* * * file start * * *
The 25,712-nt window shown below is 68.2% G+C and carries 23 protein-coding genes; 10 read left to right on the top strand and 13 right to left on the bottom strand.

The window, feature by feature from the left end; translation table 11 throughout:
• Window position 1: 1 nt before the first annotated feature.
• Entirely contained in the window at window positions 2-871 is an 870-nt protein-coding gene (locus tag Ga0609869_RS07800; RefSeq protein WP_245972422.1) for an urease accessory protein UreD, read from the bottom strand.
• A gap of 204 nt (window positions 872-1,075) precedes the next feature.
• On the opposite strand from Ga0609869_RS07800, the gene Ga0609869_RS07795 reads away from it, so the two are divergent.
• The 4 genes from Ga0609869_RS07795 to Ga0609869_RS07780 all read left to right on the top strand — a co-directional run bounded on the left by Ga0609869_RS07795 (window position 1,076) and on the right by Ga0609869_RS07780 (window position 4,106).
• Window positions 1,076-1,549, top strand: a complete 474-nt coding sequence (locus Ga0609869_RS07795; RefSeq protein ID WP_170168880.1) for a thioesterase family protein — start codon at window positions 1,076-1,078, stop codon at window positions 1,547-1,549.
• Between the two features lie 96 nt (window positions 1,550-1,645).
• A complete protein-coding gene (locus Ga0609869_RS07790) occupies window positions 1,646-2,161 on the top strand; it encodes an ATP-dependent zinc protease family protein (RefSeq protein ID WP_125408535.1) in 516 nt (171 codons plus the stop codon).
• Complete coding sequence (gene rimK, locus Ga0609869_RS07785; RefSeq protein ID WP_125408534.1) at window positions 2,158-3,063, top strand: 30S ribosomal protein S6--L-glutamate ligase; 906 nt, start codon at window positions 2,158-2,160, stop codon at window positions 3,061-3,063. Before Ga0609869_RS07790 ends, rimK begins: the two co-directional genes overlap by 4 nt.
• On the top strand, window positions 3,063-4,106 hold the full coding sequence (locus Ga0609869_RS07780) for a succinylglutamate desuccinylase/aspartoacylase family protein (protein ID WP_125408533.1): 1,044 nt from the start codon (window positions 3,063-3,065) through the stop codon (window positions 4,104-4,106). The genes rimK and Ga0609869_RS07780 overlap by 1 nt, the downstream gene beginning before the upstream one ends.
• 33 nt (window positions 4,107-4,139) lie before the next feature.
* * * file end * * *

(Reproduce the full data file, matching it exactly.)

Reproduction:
The 25,712-nt window shown below is 68.2% G+C and carries 23 protein-coding genes; 10 read left to right on the top strand and 13 right to left on the bottom strand.

The window, feature by feature from the left end; translation table 11 throughout:
• Window position 1: 1 nt before the first annotated feature.
• Entirely contained in the window at window positions 2-871 is an 870-nt protein-coding gene (locus tag Ga0609869_RS07800; RefSeq protein WP_245972422.1) for an urease accessory protein UreD, read from the bottom strand.
• A gap of 204 nt (window positions 872-1,075) precedes the next feature.
• On the opposite strand from Ga0609869_RS07800, the gene Ga0609869_RS07795 reads away from it, so the two are divergent.
• The 4 genes from Ga0609869_RS07795 to Ga0609869_RS07780 all read left to right on the top strand — a co-directional run bounded on the left by Ga0609869_RS07795 (window position 1,076) and on the right by Ga0609869_RS07780 (window position 4,106).
• Window positions 1,076-1,549, top strand: a complete 474-nt coding sequence (locus Ga0609869_RS07795; RefSeq protein ID WP_170168880.1) for a thioesterase family protein — start codon at window positions 1,076-1,078, stop codon at window positions 1,547-1,549.
• Between the two features lie 96 nt (window positions 1,550-1,645).
• A complete protein-coding gene (locus Ga0609869_RS07790) occupies window positions 1,646-2,161 on the top strand; it encodes an ATP-dependent zinc protease family protein (RefSeq protein ID WP_125408535.1) in 516 nt (171 codons plus the stop codon).
• Complete coding sequence (gene rimK, locus Ga0609869_RS07785; RefSeq protein ID WP_125408534.1) at window positions 2,158-3,063, top strand: 30S ribosomal protein S6--L-glutamate ligase; 906 nt, start codon at window positions 2,158-2,160, stop codon at window positions 3,061-3,063. Before Ga0609869_RS07790 ends, rimK begins: the two co-directional genes overlap by 4 nt.
• On the top strand, window positions 3,063-4,106 hold the full coding sequence (locus Ga0609869_RS07780) for a succinylglutamate desuccinylase/aspartoacylase family protein (protein ID WP_125408533.1): 1,044 nt from the start codon (window positions 3,063-3,065) through the stop codon (window positions 4,104-4,106). The genes rimK and Ga0609869_RS07780 overlap by 1 nt, the downstream gene beginning before the upstream one ends.
• 33 nt (window positions 4,107-4,139) lie before the next feature.